Pakistan says it’s being made a scapegoat for American failures in the war against terror after U.S. President Donald Trump accused the country of knowingly sheltering former Al-Qaida leader Osama bin Laden.
In an interview with Fox News on Sunday, Trump said that “everybody in Pakistan” knew that bin Laden was living in the garrison town of Abbottabad, where he was killed by American commandos in May 2011.
Trump said he decided to cut off aid to Pakistan because “they don’t do a damn thing for us.” He then took to Twitter to double down on his criticism.
Pakistani Prime Minister Imran Khan who, like Trump, has rarely been shy to take on critics on Twitter, fired back in a series of tweets on Monday.
The cricket-legend-turned-politician slammed Trump’s “false assertions” and challenged him to name a more steadfast ally to the U.S. in its war against terror.
“Record needs to be put straight on Mr Trump’s tirade against Pakistan: 1. No Pakistani was involved in 9/11 but Pak decided to participate in US War on Terror. 2. Pakistan suffered 75,000 casualties in this war & over $123 bn was lost to economy. US ‘aid’ was a miniscule $20 bn,” Khan tweeted.
In a subsequent tweet, Khan said the U.S. should stop pointing fingers and instead look within itself to figure out why the Afghan Taliban continues to thrive.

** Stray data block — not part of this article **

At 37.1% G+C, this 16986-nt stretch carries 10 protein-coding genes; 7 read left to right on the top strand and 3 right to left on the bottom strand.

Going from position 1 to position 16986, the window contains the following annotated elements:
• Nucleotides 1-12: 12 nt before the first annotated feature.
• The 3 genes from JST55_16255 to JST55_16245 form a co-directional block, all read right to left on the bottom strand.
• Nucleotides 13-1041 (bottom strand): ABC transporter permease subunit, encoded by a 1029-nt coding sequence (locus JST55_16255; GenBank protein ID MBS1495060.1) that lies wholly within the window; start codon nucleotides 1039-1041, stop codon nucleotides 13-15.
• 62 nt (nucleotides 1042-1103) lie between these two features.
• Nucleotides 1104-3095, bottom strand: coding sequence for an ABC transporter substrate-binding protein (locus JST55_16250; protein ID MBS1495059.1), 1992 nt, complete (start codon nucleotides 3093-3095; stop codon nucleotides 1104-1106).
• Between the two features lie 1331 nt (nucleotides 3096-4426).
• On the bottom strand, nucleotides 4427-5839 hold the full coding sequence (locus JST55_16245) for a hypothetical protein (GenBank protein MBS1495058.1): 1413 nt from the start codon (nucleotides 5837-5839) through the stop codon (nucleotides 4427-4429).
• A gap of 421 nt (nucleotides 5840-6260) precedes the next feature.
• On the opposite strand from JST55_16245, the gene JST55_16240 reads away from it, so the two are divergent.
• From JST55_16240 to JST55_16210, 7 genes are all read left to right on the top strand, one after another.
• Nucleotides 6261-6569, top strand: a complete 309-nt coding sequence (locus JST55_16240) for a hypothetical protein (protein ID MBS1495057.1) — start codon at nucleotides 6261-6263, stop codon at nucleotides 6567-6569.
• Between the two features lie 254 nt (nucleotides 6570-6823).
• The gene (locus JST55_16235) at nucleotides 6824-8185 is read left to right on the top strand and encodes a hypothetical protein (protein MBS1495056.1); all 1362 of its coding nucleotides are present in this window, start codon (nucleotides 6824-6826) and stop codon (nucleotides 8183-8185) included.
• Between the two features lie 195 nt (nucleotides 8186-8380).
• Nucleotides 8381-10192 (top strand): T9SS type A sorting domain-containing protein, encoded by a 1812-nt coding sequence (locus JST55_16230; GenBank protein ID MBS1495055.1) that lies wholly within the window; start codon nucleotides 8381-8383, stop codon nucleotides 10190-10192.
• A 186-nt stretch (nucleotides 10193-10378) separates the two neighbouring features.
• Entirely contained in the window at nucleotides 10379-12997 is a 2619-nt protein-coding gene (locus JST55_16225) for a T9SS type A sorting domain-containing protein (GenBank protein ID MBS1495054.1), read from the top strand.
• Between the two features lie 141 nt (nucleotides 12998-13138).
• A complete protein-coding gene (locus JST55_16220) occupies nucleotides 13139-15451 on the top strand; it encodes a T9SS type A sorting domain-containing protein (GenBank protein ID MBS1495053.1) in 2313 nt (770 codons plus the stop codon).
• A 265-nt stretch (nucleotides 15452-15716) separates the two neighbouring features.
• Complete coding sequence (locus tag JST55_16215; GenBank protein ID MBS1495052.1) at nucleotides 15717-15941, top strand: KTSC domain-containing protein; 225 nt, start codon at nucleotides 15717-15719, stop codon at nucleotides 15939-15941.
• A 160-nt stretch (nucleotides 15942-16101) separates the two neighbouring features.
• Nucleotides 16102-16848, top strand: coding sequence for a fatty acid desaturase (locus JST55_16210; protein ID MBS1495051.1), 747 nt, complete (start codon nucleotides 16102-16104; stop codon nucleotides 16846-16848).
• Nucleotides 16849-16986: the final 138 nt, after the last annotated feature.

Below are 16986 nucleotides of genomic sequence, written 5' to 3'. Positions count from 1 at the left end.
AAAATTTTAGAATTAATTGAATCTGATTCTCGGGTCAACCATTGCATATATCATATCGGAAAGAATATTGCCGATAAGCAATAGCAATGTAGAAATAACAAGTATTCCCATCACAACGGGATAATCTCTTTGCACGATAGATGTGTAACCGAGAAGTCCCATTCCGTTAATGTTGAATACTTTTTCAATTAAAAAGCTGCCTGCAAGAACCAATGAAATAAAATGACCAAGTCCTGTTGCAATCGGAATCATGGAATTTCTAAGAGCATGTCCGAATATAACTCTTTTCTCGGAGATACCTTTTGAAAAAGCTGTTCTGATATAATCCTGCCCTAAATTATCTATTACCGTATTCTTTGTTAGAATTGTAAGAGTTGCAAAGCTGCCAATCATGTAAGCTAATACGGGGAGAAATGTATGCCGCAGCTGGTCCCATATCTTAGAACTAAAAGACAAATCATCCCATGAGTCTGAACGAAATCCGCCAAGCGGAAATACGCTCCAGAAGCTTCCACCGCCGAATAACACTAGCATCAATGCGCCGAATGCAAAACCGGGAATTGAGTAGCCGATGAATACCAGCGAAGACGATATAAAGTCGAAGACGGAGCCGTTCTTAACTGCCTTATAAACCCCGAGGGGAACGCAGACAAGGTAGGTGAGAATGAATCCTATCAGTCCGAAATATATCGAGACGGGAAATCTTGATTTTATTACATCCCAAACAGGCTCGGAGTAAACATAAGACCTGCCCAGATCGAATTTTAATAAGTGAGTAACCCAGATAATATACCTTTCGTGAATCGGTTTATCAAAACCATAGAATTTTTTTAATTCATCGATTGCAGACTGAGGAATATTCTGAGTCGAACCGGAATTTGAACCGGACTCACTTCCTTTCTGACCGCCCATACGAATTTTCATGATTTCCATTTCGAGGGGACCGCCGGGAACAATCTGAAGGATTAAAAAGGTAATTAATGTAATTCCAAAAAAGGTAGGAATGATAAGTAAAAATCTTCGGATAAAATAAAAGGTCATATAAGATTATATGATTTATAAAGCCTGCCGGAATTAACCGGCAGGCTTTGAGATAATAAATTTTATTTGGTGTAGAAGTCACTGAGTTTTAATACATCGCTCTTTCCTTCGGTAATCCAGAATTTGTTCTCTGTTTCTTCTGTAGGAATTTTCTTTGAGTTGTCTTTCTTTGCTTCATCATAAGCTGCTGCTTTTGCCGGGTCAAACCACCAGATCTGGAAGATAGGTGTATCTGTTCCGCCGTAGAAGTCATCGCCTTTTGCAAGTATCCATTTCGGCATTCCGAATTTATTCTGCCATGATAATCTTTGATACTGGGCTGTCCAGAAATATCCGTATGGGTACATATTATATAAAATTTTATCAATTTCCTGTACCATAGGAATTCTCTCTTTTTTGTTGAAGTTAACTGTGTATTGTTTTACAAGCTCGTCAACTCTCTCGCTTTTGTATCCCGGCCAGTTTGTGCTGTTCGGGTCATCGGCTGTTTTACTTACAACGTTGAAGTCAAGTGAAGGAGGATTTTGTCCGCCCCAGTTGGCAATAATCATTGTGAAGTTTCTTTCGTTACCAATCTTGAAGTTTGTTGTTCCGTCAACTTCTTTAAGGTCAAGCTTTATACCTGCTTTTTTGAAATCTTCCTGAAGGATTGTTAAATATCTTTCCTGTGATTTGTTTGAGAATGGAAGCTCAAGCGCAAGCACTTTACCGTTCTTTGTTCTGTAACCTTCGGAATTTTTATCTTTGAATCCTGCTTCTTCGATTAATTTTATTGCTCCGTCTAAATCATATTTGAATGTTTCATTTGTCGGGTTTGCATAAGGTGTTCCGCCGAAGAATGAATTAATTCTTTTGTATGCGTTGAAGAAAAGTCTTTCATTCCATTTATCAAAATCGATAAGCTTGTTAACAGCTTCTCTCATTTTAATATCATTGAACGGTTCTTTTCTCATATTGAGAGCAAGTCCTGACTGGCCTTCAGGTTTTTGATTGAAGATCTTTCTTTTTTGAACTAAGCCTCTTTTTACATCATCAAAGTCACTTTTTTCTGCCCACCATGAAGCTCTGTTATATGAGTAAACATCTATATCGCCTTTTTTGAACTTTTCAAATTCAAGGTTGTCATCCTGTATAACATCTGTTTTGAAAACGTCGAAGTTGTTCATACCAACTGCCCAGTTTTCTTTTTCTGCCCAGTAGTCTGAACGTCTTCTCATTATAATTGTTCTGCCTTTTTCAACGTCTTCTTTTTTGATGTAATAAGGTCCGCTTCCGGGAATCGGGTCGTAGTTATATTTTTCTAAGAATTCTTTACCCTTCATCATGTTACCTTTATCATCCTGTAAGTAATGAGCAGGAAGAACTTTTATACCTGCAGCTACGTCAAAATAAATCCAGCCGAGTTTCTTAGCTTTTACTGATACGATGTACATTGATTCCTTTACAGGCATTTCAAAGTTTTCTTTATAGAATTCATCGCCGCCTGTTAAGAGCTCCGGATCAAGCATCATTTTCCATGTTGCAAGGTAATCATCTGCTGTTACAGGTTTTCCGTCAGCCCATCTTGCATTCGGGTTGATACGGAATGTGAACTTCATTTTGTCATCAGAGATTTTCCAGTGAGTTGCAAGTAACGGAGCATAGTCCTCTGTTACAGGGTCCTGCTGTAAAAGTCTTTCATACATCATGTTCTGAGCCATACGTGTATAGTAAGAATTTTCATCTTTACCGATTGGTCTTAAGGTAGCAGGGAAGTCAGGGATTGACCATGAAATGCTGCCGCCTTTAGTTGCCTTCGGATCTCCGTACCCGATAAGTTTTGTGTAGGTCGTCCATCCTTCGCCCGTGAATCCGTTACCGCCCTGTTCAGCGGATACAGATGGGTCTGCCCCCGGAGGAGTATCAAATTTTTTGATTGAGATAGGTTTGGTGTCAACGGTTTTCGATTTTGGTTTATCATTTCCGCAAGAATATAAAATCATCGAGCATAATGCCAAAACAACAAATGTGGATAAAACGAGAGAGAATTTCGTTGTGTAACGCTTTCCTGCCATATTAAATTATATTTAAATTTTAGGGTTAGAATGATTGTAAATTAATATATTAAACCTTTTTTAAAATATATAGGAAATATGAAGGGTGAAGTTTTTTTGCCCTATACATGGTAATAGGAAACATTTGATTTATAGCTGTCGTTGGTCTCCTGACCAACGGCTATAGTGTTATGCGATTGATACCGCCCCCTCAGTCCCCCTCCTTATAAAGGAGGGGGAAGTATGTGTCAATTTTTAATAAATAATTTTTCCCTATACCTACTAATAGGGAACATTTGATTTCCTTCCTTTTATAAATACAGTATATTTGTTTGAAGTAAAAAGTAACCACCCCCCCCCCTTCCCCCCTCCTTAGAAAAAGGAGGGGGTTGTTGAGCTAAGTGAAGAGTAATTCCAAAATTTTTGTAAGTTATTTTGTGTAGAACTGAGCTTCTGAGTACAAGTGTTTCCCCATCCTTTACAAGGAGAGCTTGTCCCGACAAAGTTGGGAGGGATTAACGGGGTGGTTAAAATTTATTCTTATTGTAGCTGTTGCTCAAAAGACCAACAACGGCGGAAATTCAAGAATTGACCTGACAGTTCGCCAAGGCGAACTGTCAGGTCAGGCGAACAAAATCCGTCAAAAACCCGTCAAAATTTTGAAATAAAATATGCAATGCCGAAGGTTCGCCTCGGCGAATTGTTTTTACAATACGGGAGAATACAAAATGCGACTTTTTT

He said Pakistan had suffered enough fighting for the U.S. and that, “Now we will do what is best for our people & our interests,” concluding the thread by accusing Trump of “sprinkling salt on the wounds” of Pakistan.
On Tuesday, Pakistan’s Ministry of Foreign Affairs announced that it had summoned the U.S. ambassador to “register a strong protest” about Trump’s comments.
It added that Pakistan deserved credit for helping in “decimating the core Al-Qaeda leadership and eradicating the threat of terrorism from the region.”
Pakistan has denied that it knew bin Laden’s whereabouts prior to the raid, which was carried out without its knowledge.
It later arrested a doctor, Shakil Afridi, who helped the CIA confirm bin Laden’s whereabouts by running a bogus vaccination campaign in Abbottabad.
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Pakistan has long been accused by the U.S. — as well as its neighbours Afghanistan and India — of turning a blind eye to Islamist extremists, a charge that Pakistan denies.
The spat between Trump and Khan comes less than three moths after U.S. Secretary of State Mike Pompeo met with Pakistani leaders in Islamabad and said the two countries had agreed to “reset our relationship.”